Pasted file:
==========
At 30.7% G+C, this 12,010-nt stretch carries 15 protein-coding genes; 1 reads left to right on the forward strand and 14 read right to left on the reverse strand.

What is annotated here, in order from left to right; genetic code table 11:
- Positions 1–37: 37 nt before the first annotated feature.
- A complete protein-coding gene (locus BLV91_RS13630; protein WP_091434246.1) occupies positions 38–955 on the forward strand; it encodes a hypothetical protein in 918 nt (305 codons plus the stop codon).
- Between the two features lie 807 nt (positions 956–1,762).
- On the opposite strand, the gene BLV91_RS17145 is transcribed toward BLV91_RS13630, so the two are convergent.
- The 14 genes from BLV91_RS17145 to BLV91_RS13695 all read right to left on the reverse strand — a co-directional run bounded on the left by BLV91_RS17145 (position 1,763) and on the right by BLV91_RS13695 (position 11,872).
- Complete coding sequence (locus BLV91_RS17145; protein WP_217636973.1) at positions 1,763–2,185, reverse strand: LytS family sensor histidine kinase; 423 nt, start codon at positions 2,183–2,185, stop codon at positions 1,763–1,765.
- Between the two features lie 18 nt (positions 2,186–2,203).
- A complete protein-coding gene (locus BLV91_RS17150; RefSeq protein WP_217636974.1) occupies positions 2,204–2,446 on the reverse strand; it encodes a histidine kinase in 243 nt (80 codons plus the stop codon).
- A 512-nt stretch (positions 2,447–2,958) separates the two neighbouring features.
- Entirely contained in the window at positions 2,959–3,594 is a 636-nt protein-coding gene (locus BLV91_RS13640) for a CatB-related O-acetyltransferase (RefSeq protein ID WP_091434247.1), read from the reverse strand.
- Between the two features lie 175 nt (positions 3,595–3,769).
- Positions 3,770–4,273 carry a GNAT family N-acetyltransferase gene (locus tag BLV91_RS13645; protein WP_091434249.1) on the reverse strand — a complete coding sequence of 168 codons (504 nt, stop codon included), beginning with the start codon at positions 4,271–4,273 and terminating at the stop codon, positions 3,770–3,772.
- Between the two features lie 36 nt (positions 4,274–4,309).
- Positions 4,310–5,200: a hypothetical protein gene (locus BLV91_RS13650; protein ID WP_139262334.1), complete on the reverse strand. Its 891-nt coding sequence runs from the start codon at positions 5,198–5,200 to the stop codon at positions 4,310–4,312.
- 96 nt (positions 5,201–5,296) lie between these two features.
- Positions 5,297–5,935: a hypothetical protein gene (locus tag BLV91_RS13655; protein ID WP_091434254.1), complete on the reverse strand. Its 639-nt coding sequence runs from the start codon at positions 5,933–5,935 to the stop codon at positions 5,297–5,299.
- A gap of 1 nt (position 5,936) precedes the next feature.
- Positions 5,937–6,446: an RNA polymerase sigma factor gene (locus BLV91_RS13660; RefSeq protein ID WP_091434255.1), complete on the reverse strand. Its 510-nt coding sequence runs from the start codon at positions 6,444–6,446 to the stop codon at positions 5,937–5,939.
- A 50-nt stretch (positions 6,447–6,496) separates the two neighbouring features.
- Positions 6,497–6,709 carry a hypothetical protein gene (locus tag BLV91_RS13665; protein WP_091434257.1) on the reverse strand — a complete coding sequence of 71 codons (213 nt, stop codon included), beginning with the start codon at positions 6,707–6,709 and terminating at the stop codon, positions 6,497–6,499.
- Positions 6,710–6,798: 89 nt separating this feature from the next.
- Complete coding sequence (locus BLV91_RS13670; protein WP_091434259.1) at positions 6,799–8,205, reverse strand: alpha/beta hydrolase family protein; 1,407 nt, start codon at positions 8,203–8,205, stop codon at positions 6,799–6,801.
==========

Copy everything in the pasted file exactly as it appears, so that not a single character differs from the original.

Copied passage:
At 30.7% G+C, this 12,010-nt stretch carries 15 protein-coding genes; 1 reads left to right on the forward strand and 14 read right to left on the reverse strand.

What is annotated here, in order from left to right; genetic code table 11:
- Positions 1–37: 37 nt before the first annotated feature.
- A complete protein-coding gene (locus BLV91_RS13630; protein WP_091434246.1) occupies positions 38–955 on the forward strand; it encodes a hypothetical protein in 918 nt (305 codons plus the stop codon).
- Between the two features lie 807 nt (positions 956–1,762).
- On the opposite strand, the gene BLV91_RS17145 is transcribed toward BLV91_RS13630, so the two are convergent.
- The 14 genes from BLV91_RS17145 to BLV91_RS13695 all read right to left on the reverse strand — a co-directional run bounded on the left by BLV91_RS17145 (position 1,763) and on the right by BLV91_RS13695 (position 11,872).
- Complete coding sequence (locus BLV91_RS17145; protein WP_217636973.1) at positions 1,763–2,185, reverse strand: LytS family sensor histidine kinase; 423 nt, start codon at positions 2,183–2,185, stop codon at positions 1,763–1,765.
- Between the two features lie 18 nt (positions 2,186–2,203).
- A complete protein-coding gene (locus BLV91_RS17150; RefSeq protein WP_217636974.1) occupies positions 2,204–2,446 on the reverse strand; it encodes a histidine kinase in 243 nt (80 codons plus the stop codon).
- A 512-nt stretch (positions 2,447–2,958) separates the two neighbouring features.
- Entirely contained in the window at positions 2,959–3,594 is a 636-nt protein-coding gene (locus BLV91_RS13640) for a CatB-related O-acetyltransferase (RefSeq protein ID WP_091434247.1), read from the reverse strand.
- Between the two features lie 175 nt (positions 3,595–3,769).
- Positions 3,770–4,273 carry a GNAT family N-acetyltransferase gene (locus tag BLV91_RS13645; protein WP_091434249.1) on the reverse strand — a complete coding sequence of 168 codons (504 nt, stop codon included), beginning with the start codon at positions 4,271–4,273 and terminating at the stop codon, positions 3,770–3,772.
- Between the two features lie 36 nt (positions 4,274–4,309).
- Positions 4,310–5,200: a hypothetical protein gene (locus BLV91_RS13650; protein ID WP_139262334.1), complete on the reverse strand. Its 891-nt coding sequence runs from the start codon at positions 5,198–5,200 to the stop codon at positions 4,310–4,312.
- 96 nt (positions 5,201–5,296) lie between these two features.
- Positions 5,297–5,935: a hypothetical protein gene (locus tag BLV91_RS13655; protein ID WP_091434254.1), complete on the reverse strand. Its 639-nt coding sequence runs from the start codon at positions 5,933–5,935 to the stop codon at positions 5,297–5,299.
- A gap of 1 nt (position 5,936) precedes the next feature.
- Positions 5,937–6,446: an RNA polymerase sigma factor gene (locus BLV91_RS13660; RefSeq protein ID WP_091434255.1), complete on the reverse strand. Its 510-nt coding sequence runs from the start codon at positions 6,444–6,446 to the stop codon at positions 5,937–5,939.
- A 50-nt stretch (positions 6,447–6,496) separates the two neighbouring features.
- Positions 6,497–6,709 carry a hypothetical protein gene (locus tag BLV91_RS13665; protein WP_091434257.1) on the reverse strand — a complete coding sequence of 71 codons (213 nt, stop codon included), beginning with the start codon at positions 6,707–6,709 and terminating at the stop codon, positions 6,497–6,499.
- Positions 6,710–6,798: 89 nt separating this feature from the next.
- Complete coding sequence (locus BLV91_RS13670; protein WP_091434259.1) at positions 6,799–8,205, reverse strand: alpha/beta hydrolase family protein; 1,407 nt, start codon at positions 8,203–8,205, stop codon at positions 6,799–6,801.